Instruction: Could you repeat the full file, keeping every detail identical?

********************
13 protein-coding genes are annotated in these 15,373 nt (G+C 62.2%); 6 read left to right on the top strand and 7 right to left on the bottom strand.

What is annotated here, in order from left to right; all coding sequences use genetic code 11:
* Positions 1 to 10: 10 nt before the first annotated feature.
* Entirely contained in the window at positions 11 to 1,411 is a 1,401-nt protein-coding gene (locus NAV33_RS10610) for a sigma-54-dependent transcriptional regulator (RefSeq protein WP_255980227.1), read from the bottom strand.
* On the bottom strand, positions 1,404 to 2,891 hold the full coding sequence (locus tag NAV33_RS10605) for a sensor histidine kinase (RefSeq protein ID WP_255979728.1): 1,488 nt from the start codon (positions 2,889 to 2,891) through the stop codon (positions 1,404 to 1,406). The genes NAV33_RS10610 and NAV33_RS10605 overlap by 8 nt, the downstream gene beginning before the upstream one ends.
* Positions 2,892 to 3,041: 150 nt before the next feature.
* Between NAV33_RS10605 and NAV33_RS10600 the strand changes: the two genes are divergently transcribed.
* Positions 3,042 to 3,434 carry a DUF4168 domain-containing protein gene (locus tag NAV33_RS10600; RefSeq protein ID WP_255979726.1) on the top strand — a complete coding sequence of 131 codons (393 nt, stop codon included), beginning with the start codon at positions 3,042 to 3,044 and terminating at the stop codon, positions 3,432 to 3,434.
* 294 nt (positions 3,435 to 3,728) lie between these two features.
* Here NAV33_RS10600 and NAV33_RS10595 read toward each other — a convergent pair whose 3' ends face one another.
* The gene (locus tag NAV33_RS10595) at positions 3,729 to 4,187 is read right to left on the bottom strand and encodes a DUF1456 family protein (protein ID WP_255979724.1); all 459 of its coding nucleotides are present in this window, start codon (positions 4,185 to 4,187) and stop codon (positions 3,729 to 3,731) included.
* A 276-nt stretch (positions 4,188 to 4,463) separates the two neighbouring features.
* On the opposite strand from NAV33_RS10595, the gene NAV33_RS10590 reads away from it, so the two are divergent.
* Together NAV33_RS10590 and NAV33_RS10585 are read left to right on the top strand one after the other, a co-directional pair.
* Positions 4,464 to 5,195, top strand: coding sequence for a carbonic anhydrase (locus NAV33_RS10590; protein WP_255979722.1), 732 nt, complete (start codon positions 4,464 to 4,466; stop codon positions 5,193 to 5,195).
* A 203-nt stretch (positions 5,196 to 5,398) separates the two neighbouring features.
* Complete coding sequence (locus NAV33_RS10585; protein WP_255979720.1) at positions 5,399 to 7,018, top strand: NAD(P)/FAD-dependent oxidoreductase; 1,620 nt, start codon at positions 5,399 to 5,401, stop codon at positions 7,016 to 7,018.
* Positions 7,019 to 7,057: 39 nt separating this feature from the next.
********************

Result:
13 protein-coding genes are annotated in these 15,373 nt (G+C 62.2%); 6 read left to right on the top strand and 7 right to left on the bottom strand.

What is annotated here, in order from left to right; all coding sequences use genetic code 11:
* Positions 1 to 10: 10 nt before the first annotated feature.
* Entirely contained in the window at positions 11 to 1,411 is a 1,401-nt protein-coding gene (locus NAV33_RS10610) for a sigma-54-dependent transcriptional regulator (RefSeq protein WP_255980227.1), read from the bottom strand.
* On the bottom strand, positions 1,404 to 2,891 hold the full coding sequence (locus tag NAV33_RS10605) for a sensor histidine kinase (RefSeq protein ID WP_255979728.1): 1,488 nt from the start codon (positions 2,889 to 2,891) through the stop codon (positions 1,404 to 1,406). The genes NAV33_RS10610 and NAV33_RS10605 overlap by 8 nt, the downstream gene beginning before the upstream one ends.
* Positions 2,892 to 3,041: 150 nt before the next feature.
* Between NAV33_RS10605 and NAV33_RS10600 the strand changes: the two genes are divergently transcribed.
* Positions 3,042 to 3,434 carry a DUF4168 domain-containing protein gene (locus tag NAV33_RS10600; RefSeq protein ID WP_255979726.1) on the top strand — a complete coding sequence of 131 codons (393 nt, stop codon included), beginning with the start codon at positions 3,042 to 3,044 and terminating at the stop codon, positions 3,432 to 3,434.
* 294 nt (positions 3,435 to 3,728) lie between these two features.
* Here NAV33_RS10600 and NAV33_RS10595 read toward each other — a convergent pair whose 3' ends face one another.
* The gene (locus tag NAV33_RS10595) at positions 3,729 to 4,187 is read right to left on the bottom strand and encodes a DUF1456 family protein (protein ID WP_255979724.1); all 459 of its coding nucleotides are present in this window, start codon (positions 4,185 to 4,187) and stop codon (positions 3,729 to 3,731) included.
* A 276-nt stretch (positions 4,188 to 4,463) separates the two neighbouring features.
* On the opposite strand from NAV33_RS10595, the gene NAV33_RS10590 reads away from it, so the two are divergent.
* Together NAV33_RS10590 and NAV33_RS10585 are read left to right on the top strand one after the other, a co-directional pair.
* Positions 4,464 to 5,195, top strand: coding sequence for a carbonic anhydrase (locus NAV33_RS10590; protein WP_255979722.1), 732 nt, complete (start codon positions 4,464 to 4,466; stop codon positions 5,193 to 5,195).
* A 203-nt stretch (positions 5,196 to 5,398) separates the two neighbouring features.
* Complete coding sequence (locus NAV33_RS10585; protein WP_255979720.1) at positions 5,399 to 7,018, top strand: NAD(P)/FAD-dependent oxidoreductase; 1,620 nt, start codon at positions 5,399 to 5,401, stop codon at positions 7,016 to 7,018.
* Positions 7,019 to 7,057: 39 nt separating this feature from the next.